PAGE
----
A leading gun control group in Massachusetts is launching a graphic campaign to urge President Trump and members of Congress to “wipe the blood off your hands” by mandating background checks for all firearm sales and renewing the federal assault weapons ban.
Stop Handgun Violence on Friday mailed fliers, fashioned as invitations, with photos of mass shooting victims to the White House and nearly 300 members of Congress who “vote with the NRA every time,” said the organization’s co-founder, John Rosenthal, in a phone interview late last week.
He said his group will also tweet the invitation to each recipient.
The photos are stark and appear beneath a heading that says in block letters, “YOU ARE INVITED ... TO WIPE THE BLOOD OFF YOUR HANDS AND END MASS SHOOTINGS.”
Directly under the text is a photo of bodies strewn across a concert area near terrified survivors in the aftermath of the Las Vegas massacre that killed 58 people and wounded more than 500 in October.
Then there’s another message.
“RSVP BEFORE ANOTHER MASS SHOOTING,” the invitation says, followed by two options that recipients can check off, as if they were indicating whether they plan to attend an event.
One option says, “I WILL VOTE IN FAVOR OF BACKGROUND CHECKS FOR ALL GUN SALES AND RENEW THE FEDERAL BAN ON MILITARY STYLE ASSAULT WEAPONS.”
The second one says, “I WILL CONTINUE TO PUT GUN LOBBY BLOOD MONEY ABOVE AMERICAN LIVES.”
The invitation also includes a close-up photo of two people who appear to be dead in Las Vegas, with blood covering one victim’s legs.
View: Flier issued by Stop Handgun Violence
“WHEN YOU RSVP IMAGINE THESE ARE YOUR KIDS,” the invite says.
The Las Vegas shooter, Stephen Paddock, unleashed the gunfire from a hotel room and had two “bump-stocks” that could have converted semi-automatic firearms into fully automatic ones, officials have said. He had 23 guns in the room.
Rosenthal said he felt compelled to use the gruesome images of the devastation unleashed by Paddock in an effort to shake Congress out of its complacency.
“The photographs are certainly shocking, but nothing close to the reality of the death and mayhem and pain caused by the real events,” he said. “I think they need to be reminded of the reality, and if I could, I would have included the photographs of the 20 first-graders massacred at Sandy Hook [Elementary School] whose parents tell me they had to be identified by their clothing.”
Rosenthal said that “if Congress won’t choose public health and safety over gun industry campaign blood money, I want them to be reminded of the choice they make every day.”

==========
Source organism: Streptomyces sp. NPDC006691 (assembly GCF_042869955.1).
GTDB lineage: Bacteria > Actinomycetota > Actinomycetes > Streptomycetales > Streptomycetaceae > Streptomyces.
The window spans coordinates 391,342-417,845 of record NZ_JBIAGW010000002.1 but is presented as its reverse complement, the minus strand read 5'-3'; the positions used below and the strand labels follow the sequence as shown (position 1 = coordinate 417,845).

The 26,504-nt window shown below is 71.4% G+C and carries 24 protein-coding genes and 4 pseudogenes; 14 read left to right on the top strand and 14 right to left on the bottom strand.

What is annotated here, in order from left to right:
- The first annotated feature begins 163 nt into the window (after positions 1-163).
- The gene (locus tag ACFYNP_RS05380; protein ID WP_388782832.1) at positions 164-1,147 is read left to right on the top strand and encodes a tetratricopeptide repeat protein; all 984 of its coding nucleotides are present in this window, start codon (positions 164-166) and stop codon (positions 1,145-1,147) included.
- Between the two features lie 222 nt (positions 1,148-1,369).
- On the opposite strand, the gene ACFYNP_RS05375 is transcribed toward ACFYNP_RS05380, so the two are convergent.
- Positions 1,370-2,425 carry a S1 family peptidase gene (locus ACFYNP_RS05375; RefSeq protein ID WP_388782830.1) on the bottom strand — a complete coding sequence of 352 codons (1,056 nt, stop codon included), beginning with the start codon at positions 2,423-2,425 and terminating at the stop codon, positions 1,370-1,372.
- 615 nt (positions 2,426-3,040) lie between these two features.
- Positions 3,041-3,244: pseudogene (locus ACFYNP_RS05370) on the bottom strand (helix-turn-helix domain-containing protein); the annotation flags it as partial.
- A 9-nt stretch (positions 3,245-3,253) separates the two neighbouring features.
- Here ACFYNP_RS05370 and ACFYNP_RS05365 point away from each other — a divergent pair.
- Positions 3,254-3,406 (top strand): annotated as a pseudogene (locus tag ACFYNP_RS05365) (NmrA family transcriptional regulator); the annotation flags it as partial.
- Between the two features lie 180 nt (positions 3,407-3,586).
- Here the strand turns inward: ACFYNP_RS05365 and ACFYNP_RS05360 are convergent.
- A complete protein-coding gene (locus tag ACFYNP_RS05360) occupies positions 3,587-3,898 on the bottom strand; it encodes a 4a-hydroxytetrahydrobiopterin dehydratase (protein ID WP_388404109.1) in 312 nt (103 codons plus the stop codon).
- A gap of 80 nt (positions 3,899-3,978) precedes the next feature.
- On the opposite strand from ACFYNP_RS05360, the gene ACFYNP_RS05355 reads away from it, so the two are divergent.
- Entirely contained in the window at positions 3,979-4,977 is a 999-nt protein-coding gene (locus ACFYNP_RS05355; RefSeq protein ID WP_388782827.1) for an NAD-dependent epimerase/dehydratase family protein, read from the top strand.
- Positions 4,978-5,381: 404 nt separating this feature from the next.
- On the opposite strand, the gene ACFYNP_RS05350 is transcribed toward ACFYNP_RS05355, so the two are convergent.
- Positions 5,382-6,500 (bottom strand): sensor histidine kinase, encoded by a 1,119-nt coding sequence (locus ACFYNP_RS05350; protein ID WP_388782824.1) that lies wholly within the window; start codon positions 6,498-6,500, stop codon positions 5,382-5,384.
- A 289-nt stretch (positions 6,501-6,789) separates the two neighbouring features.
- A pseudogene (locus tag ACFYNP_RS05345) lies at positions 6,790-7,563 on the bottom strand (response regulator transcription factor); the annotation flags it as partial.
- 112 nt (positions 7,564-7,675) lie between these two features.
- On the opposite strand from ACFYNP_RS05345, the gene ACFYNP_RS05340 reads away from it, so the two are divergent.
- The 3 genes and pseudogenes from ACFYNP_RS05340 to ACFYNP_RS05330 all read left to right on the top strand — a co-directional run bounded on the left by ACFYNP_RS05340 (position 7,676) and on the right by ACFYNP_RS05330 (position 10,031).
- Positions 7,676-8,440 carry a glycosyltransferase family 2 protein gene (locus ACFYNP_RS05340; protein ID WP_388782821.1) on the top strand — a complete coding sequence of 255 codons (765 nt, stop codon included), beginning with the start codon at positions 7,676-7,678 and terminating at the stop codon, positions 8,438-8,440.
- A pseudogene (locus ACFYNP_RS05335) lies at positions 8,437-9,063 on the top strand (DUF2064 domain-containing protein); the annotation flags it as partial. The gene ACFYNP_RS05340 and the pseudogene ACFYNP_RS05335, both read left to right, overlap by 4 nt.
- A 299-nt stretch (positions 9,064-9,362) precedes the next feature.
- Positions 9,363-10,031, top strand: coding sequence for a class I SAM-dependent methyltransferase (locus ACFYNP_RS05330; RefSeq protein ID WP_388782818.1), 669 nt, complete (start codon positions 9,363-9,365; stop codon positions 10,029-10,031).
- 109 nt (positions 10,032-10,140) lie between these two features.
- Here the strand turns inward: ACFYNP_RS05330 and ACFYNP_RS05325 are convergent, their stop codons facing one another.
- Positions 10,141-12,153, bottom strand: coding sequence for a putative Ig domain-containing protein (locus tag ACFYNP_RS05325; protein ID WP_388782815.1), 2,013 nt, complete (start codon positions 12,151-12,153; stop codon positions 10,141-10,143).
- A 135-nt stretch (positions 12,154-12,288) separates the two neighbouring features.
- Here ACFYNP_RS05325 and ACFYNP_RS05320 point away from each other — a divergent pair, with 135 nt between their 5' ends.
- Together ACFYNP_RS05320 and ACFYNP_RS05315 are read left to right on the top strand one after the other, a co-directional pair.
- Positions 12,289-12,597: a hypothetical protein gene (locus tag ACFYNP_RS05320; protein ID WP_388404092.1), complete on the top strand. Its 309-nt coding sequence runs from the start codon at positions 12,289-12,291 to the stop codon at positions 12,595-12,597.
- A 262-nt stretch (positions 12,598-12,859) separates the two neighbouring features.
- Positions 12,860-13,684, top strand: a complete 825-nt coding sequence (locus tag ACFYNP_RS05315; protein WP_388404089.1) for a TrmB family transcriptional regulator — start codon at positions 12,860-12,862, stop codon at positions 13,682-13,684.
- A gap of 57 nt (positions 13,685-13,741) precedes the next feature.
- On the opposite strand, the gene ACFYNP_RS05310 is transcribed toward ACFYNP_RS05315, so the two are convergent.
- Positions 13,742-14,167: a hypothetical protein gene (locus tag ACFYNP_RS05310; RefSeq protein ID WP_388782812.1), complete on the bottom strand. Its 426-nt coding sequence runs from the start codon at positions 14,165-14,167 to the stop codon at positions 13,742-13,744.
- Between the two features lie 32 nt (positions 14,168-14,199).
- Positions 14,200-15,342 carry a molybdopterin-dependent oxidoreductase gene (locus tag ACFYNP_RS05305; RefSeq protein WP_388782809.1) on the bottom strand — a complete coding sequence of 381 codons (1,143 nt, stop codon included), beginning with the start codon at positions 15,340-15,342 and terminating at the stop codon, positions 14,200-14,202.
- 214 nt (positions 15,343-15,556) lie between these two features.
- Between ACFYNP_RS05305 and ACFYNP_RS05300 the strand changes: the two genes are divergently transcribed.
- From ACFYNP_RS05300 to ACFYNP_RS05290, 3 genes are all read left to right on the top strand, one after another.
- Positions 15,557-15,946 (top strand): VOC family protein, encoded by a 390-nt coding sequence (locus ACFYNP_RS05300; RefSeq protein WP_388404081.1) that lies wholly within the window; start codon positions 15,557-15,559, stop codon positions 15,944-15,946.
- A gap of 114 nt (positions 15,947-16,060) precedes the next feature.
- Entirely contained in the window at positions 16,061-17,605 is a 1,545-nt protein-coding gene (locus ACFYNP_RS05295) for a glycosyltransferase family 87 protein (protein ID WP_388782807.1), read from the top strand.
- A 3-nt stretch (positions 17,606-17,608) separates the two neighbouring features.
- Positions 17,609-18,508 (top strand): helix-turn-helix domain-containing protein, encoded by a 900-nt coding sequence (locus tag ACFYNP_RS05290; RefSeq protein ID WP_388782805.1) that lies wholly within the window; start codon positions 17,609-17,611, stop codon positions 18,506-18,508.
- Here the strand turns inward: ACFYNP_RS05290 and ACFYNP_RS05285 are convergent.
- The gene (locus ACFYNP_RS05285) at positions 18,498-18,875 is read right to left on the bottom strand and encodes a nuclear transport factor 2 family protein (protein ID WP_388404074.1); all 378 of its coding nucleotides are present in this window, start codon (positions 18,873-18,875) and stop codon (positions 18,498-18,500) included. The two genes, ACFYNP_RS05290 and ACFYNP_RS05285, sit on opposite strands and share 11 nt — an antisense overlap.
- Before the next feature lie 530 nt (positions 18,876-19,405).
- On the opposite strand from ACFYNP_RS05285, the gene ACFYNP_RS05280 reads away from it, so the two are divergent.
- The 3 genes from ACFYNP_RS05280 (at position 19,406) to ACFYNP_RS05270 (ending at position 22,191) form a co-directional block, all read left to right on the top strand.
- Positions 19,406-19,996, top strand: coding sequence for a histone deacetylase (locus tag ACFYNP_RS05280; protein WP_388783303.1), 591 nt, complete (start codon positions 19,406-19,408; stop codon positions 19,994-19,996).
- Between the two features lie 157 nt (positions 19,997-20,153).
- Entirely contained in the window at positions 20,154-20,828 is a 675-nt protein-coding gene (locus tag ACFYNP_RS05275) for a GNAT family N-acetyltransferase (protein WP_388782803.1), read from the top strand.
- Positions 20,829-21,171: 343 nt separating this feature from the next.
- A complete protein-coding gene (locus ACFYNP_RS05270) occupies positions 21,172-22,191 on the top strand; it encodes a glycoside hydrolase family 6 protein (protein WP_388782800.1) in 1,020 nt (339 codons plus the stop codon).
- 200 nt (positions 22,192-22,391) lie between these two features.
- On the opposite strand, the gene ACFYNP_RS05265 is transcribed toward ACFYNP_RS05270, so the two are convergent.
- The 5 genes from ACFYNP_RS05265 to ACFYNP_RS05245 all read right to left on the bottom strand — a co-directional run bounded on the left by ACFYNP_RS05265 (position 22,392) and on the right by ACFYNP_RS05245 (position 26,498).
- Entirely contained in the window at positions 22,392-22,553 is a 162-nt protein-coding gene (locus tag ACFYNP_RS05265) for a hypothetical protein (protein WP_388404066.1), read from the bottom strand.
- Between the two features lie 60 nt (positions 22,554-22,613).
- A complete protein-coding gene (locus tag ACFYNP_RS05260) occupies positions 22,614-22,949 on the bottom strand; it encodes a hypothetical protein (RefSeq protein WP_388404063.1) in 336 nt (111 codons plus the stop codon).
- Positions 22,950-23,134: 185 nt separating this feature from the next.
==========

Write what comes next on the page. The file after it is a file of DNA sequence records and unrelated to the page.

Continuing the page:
Attempts to reach the NRA and the White House for comment were unsuccessful.
The offices of House Speaker Paul D. Ryan and Senate Majority Leader Mitch McConnell, two of the lawmakers who were sent the invitation, also couldn’t be reached for comment.
In a follow-up statement on Friday, Rosenthal elaborated on his group’s rationale for sending the invitations.
“Congress took zero action when 20 first graders and six teachers died at Sandy Hook, 32 died at Virginia Tech, 70 were shot at Aurora, 50 died and 57 injured at Orlando, and — most recently — 58 died and over 500 wounded in Las Vegas,” Rosenthal said. “Congress and the president clearly do have blood on their hands for allowing guns to be sold in 33 states without criminal background checks and for not renewing the federal ban on military style weapons and large capacity ammunition magazines — the weapon of choice for every large mass shooting.”
He said the horrific photos aren’t the only things that should shock the public.
“What’s also shocking is that people in a position to do something about these gruesome, heart-wrenching, and preventable killings continue to prioritize gun lobby blood money campaign contributions over human lives, regardless of how many tragedies occur,” Rosenthal said. “We are hoping to shock members of Congress and President Trump to their senses and mobilize the majority of Americans who support common-sense gun policies, to hold them accountable before another large and inevitable mass shooting occurs.”Material from the Associated Press was used in this report. Travis Andersen can be reached at firstname.lastname@example.org. Follow him on Twitter @TAGlobe.